“People with disability do not want charity. All they need is love, support and encouragement. That is the most a person who is mentally or physically challenged needs from the society,” says Brinsley Almeida who was born with cerebral palsy, a disorder of movement, muscle tone or posture. Due to this condition he has faced problems in basic day-to-day routines like getting dressed or writing in school.
However, Brinsley managed to complete his education regardless of all the difficulties. He studied at St Thomas High School, graduated from MES College and then completed Masters in English from Goa University. He says: “My mother had to do everything for me up to the age of 15 to 16, and then slowly my mother helped me less in order to make me independent. She started encouraging me to do things on my own.”
The most important thing that his parents emphasised was on normal education as they never looked at him as handicapped or specially-abled, thus Brinsley has never been to a special school. He was active in extra-curricular activities and took part in fancy dress competitions, debates, plays and other activities. He even took part in events held at the university level. “In school most of my friends were very helpful and I am still very grateful to my friends from school, college and university. They have always been by my side but there were a few who would say that if I were in your place I would just sit at home rather than come to school,” he says adding that some people criticised his parents too, saying, “why are you all taking so much trouble to get him educated?”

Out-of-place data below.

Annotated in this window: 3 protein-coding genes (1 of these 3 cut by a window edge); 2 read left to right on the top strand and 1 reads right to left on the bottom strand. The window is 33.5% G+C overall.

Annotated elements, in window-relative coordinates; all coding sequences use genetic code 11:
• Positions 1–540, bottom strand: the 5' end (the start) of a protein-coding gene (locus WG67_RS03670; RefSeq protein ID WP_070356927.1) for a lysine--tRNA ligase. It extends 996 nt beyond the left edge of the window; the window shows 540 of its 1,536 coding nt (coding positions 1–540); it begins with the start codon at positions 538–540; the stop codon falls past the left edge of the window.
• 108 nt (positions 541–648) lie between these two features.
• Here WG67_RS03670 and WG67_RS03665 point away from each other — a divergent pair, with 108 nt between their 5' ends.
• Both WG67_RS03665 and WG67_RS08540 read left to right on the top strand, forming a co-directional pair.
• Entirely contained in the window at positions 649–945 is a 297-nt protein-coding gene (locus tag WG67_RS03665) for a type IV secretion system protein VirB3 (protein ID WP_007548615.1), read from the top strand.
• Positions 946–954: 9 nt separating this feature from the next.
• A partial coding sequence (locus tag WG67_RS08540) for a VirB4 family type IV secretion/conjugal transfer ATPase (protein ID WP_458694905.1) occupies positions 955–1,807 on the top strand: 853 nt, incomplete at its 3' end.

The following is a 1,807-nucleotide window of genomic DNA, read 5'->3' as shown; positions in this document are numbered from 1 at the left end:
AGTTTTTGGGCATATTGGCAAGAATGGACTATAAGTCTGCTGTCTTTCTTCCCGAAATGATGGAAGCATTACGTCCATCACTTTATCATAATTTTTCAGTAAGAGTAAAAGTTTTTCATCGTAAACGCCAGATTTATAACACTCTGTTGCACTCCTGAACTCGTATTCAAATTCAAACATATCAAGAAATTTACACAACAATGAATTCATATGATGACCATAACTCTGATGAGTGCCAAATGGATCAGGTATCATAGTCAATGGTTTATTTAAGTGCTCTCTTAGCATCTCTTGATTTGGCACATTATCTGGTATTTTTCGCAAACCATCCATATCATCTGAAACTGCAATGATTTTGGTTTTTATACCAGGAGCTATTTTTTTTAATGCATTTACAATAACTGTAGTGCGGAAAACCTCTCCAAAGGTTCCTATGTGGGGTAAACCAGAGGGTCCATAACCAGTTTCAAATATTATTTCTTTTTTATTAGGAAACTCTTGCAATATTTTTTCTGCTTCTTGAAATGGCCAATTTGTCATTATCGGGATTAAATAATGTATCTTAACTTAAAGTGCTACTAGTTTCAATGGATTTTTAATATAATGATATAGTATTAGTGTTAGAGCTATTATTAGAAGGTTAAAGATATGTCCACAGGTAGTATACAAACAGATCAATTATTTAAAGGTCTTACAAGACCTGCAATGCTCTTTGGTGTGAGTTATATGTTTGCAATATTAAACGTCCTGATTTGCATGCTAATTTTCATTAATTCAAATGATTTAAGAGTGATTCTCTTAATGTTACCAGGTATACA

The problem he faced repeatedly during his time as a student was writing. He could not write fast and hands would sweat. But he says teachers would understand and give him extra time and assign writers for him. “I don’t remember taking any special concessions except once or twice when I took extra time for exams,” says Brinsley.
Although he had the facility of a wheelchair at the university, he says: “It is my personal belief and I have experienced that once you sit in a wheelchair you lose the will to be independent. Teachers would say that I will fall and get injured but my parents raised me to be normal and be treated as a normal child.”
His parents, Presila and Bertalinho Almeida have been his constant support as they never held him back from doing anything. “My role model was my maternal grandfather, who was a very positive influence in my life. He always encouraged me and said that I would do something in my life,” says Brinsley whose greatest inspirations in life are positive people. Added to his list of role models are Stephen Hawking and Helen Keller.
He never looked at his disability negatively. He says: “Who knows, if I did not have a disability I would not have seen the world as I do today. I see how people treat the disabled. They think people with disabilities lack something. They do not understand that what we lack in we make up for in 1000 other ways.”
Disability has taught Brinsley to stay positive, respect others and be strong-willed to become the person one is destined to be. The youngster says that he still has a lot to achieve and believes that hardships come and go but one should not get disheartened or take things to heart. “Always take every negative aspect of your life in a positive way; that is the only way you are going to overcome them,” he says.
Brinsley has also taught a basic and advanced computer course for one year at Bilsoft Information Technology, Margao. Through teaching he says he learned to adapt to different people and different learning needs. As of now he repairs computers, laptops and smartphones for his family and friends. He has learned most of these things on his own and the rest at Bilsoft.
He recently attempted the National Eligibility Test but did not make it through so he plans to do full preparation and attempt the examination again.
He is currently looking for a teaching job and does not mind doing DJing as that is hobby.